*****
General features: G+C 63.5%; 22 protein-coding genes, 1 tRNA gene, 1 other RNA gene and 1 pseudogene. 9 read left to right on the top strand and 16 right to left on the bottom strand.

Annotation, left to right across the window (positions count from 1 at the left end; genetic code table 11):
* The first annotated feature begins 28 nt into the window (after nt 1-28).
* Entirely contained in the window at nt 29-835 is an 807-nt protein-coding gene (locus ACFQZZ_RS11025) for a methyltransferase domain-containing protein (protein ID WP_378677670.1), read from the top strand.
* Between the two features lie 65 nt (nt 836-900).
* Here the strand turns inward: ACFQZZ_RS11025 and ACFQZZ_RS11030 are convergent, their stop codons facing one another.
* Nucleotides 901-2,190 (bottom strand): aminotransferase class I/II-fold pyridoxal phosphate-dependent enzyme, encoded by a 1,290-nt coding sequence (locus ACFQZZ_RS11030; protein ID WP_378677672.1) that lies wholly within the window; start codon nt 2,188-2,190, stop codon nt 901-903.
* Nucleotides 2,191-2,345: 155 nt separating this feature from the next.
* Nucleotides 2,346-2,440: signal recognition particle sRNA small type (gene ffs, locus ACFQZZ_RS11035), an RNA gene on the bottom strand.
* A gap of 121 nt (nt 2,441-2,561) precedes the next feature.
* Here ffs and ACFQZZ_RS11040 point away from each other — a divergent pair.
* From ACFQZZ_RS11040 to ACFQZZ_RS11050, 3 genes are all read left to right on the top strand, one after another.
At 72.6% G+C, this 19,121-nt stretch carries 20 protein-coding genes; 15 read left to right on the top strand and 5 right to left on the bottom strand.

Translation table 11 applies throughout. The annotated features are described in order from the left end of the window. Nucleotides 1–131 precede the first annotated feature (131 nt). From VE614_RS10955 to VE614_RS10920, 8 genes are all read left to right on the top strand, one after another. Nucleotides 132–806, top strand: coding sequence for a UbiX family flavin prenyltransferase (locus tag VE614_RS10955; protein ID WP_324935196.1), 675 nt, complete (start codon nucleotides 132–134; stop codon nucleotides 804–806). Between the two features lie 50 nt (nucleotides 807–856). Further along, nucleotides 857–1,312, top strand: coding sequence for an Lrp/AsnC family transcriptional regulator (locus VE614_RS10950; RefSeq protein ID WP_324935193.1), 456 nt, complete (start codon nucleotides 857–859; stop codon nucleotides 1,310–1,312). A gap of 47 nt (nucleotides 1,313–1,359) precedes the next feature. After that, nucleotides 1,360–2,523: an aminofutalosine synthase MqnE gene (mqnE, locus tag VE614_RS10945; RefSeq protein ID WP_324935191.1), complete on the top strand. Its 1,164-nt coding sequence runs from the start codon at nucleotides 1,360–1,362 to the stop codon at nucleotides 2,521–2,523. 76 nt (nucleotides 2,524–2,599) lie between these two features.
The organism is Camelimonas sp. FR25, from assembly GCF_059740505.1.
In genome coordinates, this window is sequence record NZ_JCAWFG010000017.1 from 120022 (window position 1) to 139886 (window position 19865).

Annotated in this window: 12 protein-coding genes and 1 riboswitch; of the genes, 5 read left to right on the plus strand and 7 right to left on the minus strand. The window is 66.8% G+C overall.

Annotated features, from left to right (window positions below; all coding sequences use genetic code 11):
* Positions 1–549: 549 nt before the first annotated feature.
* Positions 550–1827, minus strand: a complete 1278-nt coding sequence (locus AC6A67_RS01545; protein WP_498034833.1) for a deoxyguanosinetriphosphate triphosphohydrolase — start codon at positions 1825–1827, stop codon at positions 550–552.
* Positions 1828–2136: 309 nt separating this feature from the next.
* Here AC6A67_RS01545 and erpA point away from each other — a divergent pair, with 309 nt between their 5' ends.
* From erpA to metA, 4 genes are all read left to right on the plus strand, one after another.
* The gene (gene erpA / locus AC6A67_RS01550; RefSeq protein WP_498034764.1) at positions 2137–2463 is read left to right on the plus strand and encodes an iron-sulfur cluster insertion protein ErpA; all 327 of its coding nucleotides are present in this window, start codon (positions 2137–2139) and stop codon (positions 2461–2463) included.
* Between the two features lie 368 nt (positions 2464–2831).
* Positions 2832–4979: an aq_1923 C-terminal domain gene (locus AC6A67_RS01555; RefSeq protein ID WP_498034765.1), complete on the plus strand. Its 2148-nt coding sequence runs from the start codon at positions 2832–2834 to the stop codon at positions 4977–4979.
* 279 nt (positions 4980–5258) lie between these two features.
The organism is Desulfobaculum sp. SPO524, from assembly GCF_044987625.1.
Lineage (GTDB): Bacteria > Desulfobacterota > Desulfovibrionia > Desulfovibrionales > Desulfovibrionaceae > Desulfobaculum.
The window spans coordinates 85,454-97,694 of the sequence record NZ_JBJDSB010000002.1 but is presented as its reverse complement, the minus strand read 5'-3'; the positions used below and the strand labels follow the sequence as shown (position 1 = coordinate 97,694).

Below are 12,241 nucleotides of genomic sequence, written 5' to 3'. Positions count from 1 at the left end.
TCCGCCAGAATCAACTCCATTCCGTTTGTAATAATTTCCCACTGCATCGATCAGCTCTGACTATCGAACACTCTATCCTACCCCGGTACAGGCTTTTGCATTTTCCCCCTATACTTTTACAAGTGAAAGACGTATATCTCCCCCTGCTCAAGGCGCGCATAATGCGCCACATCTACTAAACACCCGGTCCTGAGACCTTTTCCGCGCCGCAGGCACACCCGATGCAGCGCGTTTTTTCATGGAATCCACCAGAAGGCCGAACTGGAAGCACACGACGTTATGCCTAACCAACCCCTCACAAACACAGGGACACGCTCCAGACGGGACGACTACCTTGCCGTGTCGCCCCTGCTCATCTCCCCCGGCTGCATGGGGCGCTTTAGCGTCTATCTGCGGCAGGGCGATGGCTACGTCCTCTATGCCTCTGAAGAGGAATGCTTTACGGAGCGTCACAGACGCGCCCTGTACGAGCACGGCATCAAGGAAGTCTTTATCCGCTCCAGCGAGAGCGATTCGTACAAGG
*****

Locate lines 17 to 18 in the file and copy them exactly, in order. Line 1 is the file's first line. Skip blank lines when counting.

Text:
Annotated in this window: 12 protein-coding genes and 1 riboswitch; of the genes, 5 read left to right on the plus strand and 7 right to left on the minus strand. The window is 66.8% G+C overall.

Annotated features, from left to right (window positions below; all coding sequences use genetic code 11):